Software asset management keeps the city of Richmond, Va., in compliance with licensing agreements, say Annette Flowers and Rick Wood.

Operating With a License

Software asset management strategies ensure organizations use their applications effectively and purchase the right number.

A voluntary software audit in 2007 by the city of Richmond, Va., turned up 340 improperly licensed copies of software, which could have resulted in civil and criminal penalties in excess of $100 million.

That's when Richmond adopted a series of best practices to ensure that the city remains compliant with its software license policy and employed LANDesk Management Suite's Software License Monitoring tool to automate the auditing process.

In its most recent audit, the city uncovered just a handful of unlicensed copies on its 3,800 PCs, along with a significant number of licenses that were going unused, says CIO Annette Flowers. The Department of Information Technology was able to reallocate unused licenses to other employees, reducing the need to purchase more software.

Simply put, software asset management ensures that organizations are using software they have purchased. But SAM also brings additional benefits, says Flowers. "It helps us to understand our software inventory and respond more quickly to updates and patches," she says. "We learn what software is on which hardware components, whether it's licensed or unlicensed, how often it's used and how current it is."

By surveying its technology landscape, Richmond trims costs in other ways, she adds. Its IT department uses power management software to shut down PCs at night when they're idle, saving the city more than $120,000 annually. Ranked in 2010 as the No. 1 Digital City in its population class by the Center for Digital Government, Richmond also recaptured another $400,000 a year by cutting the number of its mobile devices by a third and creating a shared-minute plan for all employees.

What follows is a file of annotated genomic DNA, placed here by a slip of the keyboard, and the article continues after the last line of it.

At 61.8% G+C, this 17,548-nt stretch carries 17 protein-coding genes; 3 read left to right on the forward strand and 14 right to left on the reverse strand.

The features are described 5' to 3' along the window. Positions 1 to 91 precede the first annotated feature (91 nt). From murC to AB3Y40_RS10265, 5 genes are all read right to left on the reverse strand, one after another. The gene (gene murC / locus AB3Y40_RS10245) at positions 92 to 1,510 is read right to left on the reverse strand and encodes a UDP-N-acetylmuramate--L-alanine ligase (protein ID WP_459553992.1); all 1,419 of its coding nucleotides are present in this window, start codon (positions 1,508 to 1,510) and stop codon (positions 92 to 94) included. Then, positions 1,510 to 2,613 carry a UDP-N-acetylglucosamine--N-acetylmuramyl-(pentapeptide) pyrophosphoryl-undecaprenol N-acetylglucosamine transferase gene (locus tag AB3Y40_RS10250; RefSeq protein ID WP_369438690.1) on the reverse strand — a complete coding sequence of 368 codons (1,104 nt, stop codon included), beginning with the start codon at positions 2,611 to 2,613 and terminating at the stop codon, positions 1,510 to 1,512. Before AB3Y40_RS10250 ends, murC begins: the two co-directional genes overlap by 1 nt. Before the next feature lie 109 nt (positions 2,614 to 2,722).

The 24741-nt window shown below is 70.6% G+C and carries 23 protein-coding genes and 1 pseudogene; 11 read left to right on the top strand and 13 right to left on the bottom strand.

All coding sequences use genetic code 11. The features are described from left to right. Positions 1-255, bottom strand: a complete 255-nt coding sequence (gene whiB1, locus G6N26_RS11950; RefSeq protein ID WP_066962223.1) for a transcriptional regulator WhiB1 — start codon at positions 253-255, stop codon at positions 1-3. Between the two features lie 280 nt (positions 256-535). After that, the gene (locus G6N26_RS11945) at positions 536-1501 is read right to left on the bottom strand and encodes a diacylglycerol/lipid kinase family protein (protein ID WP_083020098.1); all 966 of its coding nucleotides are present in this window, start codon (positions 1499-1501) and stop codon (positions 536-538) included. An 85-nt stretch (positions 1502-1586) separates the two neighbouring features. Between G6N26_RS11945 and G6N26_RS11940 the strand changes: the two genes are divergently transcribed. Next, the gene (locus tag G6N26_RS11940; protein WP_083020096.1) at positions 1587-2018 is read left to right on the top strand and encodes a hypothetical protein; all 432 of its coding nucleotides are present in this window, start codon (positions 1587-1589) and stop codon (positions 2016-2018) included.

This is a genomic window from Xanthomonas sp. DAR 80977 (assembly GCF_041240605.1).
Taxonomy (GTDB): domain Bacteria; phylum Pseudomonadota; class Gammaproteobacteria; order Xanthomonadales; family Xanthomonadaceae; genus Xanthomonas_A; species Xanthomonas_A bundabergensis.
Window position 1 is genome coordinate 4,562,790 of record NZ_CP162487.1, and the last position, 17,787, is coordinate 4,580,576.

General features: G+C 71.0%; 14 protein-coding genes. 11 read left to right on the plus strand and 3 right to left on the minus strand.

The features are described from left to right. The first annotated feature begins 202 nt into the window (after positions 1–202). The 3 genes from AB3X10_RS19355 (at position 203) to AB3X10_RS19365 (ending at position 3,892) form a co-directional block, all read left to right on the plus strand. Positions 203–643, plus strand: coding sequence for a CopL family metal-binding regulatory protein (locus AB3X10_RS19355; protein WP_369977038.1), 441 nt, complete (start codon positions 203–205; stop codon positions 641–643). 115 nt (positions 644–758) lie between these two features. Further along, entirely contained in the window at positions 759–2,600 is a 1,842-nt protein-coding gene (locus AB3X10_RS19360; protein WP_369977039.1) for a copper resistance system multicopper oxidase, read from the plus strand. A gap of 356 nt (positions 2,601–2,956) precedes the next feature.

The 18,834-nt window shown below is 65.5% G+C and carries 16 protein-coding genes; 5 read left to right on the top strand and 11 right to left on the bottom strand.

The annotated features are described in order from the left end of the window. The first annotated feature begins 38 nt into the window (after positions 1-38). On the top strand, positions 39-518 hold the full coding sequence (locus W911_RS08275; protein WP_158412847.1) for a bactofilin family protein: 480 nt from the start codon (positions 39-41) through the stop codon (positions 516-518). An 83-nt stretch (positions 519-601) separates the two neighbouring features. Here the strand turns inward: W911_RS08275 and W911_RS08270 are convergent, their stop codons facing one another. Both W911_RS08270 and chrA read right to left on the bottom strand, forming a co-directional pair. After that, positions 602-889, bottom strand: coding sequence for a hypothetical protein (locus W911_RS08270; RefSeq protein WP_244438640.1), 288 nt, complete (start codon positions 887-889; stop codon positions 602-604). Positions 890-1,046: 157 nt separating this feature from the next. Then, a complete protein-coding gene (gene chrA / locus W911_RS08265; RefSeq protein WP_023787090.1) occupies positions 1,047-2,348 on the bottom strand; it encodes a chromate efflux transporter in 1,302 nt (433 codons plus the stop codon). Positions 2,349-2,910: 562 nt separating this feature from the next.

IT experts from Richmond and elsewhere share these strategies for effective software asset management.

1. Establish a baseline.

Before figuring out what software your agency's staff actually use, you need to establish guidelines about what software they should be using, says Rick Wood, IT manager of end-user services for Richmond.

"A centralized procurement policy should be the baseline from which all asset management begins," he recommends. "This must be unequivocally supported by executive management, with the technology procurement process controlled, and all final technology purchase authorizations approved by IT."

2. Lock down your systems -- carefully.

The easiest way to keep unauthorized software off desktops and notebooks is to disable end users' administrative rights so they can't install it, says Wood. But you'll want to move deliberatively to avoid disruption and confusion, warns Peter Beruk, senior director of compliance marketing for the Business Software Alliance.

"Avoid an immediate decision to lock down computers to prevent the unauthorized introduction of unlicensed software," he says. "While this is actually a good SAM practice, doing so without considering the ramifications may result in confusion -- both for the user and
IT department."

3. Seek opportunities to consolidate.